High Blood Pressure Is Associated with Tooth Loss in Postmenopausal Women

meno tooth lossA connection we might never make on our own is between our dental health and our heart health, but research suggests that these two or more intertwined than we might think. Recent studies have found that periodontal disease, often characterized by swollen and bleeding gums, and the loss of teeth as an adult are related to high blood pressure (hypertension). A new study has found that this connection is especially prevalent in postmenopausal women.

The current study examined the dental health and heart health of 36,692 postmenopausal women from the United States. They had annual checkups with the researchers between 1998 and 2015 at which time they were asked about any tooth loss or hypertension experienced in the year. The analysis of the data collected showed that the women who had lost all of their teeth during the course of the study were more likely to have been diagnosed with hypertension by the end.

Loss of Teeth Increases Hypertension Risk by 20 Percent


Compared to the participants who maintained their natural teeth for the duration of the study, those who lost their teeth showed a 20 percent higher risk of developing hypertension in between annual follow-ups. This connection was strongest between the younger women in the study and those who had a lower body mass index.

Interestingly, the researchers only noted a relationship between tooth loss and hypertension and did not find any connection between periodontal disease and hypertension, as has been noticed in other research.

“We are continuing to explore the underlying reasons for the association between tooth loss and hypertension. Future studies on the impact of tooth loss on dietary patterns, inflammation, and the communities of bacteria that live in the mouth may give us further insight into this association,” said Joshua Gordon, the study’s lead author.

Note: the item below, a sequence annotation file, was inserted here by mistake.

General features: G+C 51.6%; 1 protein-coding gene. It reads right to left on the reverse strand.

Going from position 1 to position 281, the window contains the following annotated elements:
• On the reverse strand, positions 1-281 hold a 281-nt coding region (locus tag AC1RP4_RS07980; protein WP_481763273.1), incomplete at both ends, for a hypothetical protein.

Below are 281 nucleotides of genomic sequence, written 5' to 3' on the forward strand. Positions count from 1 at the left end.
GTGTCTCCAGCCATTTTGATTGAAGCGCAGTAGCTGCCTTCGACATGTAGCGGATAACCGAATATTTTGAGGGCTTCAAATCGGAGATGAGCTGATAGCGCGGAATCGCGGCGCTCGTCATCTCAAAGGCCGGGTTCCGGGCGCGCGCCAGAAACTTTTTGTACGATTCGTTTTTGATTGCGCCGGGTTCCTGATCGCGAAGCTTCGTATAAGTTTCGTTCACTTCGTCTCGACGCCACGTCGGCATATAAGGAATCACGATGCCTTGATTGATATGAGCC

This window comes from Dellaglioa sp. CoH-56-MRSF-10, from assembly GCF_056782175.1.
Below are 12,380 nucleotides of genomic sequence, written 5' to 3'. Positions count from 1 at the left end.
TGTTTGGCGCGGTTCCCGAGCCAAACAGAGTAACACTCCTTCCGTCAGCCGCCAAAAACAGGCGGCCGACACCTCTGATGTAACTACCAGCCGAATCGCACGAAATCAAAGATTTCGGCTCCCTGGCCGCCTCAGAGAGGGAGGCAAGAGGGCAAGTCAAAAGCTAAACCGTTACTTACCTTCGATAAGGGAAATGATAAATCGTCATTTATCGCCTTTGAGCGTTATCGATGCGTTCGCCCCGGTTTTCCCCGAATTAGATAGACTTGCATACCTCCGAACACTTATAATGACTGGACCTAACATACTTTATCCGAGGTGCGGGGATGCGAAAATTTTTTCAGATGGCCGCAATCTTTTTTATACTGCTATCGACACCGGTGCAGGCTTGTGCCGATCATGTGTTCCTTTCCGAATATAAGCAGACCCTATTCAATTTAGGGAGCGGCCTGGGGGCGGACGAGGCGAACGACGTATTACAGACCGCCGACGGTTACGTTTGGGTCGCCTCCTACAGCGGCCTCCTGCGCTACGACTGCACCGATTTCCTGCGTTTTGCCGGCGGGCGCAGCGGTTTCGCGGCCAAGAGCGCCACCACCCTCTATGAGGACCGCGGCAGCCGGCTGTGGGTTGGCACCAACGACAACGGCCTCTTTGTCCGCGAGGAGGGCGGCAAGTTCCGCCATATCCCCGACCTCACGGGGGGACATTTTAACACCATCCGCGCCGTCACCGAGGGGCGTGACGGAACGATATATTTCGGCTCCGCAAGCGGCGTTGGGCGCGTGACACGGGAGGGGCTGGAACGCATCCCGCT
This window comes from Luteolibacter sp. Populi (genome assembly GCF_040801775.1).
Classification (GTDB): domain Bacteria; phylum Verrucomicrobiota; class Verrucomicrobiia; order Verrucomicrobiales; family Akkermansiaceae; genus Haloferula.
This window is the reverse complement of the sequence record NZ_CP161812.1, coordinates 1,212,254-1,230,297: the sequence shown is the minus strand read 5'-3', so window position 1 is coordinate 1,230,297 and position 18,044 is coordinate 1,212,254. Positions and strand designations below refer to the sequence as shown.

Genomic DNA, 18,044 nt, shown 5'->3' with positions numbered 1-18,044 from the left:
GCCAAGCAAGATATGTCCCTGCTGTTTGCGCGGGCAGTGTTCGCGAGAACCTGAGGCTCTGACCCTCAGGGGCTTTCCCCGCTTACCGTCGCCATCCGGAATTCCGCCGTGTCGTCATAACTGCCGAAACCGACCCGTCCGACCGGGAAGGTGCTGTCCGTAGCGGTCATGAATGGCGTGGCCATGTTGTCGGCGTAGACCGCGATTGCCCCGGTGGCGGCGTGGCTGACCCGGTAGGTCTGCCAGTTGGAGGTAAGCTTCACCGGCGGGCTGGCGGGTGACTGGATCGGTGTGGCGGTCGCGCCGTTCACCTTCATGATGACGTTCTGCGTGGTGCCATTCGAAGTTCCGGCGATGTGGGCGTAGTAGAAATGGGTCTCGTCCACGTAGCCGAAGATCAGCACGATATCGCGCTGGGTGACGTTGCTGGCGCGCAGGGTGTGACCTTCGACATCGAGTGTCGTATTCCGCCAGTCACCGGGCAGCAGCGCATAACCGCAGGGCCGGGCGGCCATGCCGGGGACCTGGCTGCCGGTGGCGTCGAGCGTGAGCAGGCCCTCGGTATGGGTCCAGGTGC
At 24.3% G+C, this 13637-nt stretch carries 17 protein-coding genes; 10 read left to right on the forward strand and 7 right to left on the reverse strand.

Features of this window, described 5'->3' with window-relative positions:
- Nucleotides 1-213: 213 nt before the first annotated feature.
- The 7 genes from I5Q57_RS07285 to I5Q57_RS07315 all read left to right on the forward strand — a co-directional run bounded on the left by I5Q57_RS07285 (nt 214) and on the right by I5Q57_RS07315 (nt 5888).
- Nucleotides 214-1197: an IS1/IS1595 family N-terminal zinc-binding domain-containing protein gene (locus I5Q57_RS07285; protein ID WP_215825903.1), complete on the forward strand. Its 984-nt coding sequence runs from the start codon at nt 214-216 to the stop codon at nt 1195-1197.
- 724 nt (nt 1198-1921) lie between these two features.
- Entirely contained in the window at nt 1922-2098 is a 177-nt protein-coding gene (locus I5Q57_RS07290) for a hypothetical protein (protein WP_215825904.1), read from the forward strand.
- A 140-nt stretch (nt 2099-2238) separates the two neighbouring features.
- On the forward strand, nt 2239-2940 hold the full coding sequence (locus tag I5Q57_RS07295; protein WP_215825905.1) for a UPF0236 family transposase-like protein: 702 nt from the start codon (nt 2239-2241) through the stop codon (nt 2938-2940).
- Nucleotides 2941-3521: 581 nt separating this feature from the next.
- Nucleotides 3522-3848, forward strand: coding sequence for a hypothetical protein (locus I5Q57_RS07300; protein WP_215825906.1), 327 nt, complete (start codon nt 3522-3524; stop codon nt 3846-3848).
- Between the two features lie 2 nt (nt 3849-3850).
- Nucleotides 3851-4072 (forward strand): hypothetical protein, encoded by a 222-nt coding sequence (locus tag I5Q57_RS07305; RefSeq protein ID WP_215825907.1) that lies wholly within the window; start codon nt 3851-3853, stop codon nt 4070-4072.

The researchers behind the study do offer several hypotheses about the mechanisms underlying the connection, including dietary changes as a result of tooth loss, which could lead to an increased risk of hypertension. They urge the public to maintain proper dental hygiene and believe that improved dental hygiene may counteract this increased risk of hypertension in this population. Other strategies they recommend to lower one’s risk of high blood pressure include exercising, maintaining a healthy diet, and weight loss for those who are overweight.

“These findings suggest tooth loss may be an important factor in the development of hypertension,” said the study’s senior author, Jean Wactawski-Wende. “Further research may help us to determine the underlying mechanisms by which these two common diseases are associated.”

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Author Bio

Emily Lunardo studied medical sociology at York University with a strong focus on the social determinants of health and mental illness. She is a registered Zumba instructor, as well as a Canfit Pro trainer, who teaches fitness classes on a weekly basis. Emily practices healthy habits in her own life as well as helps others with their own personal health goals. Emily joined Bel Marra Health as a health writer in 2013.



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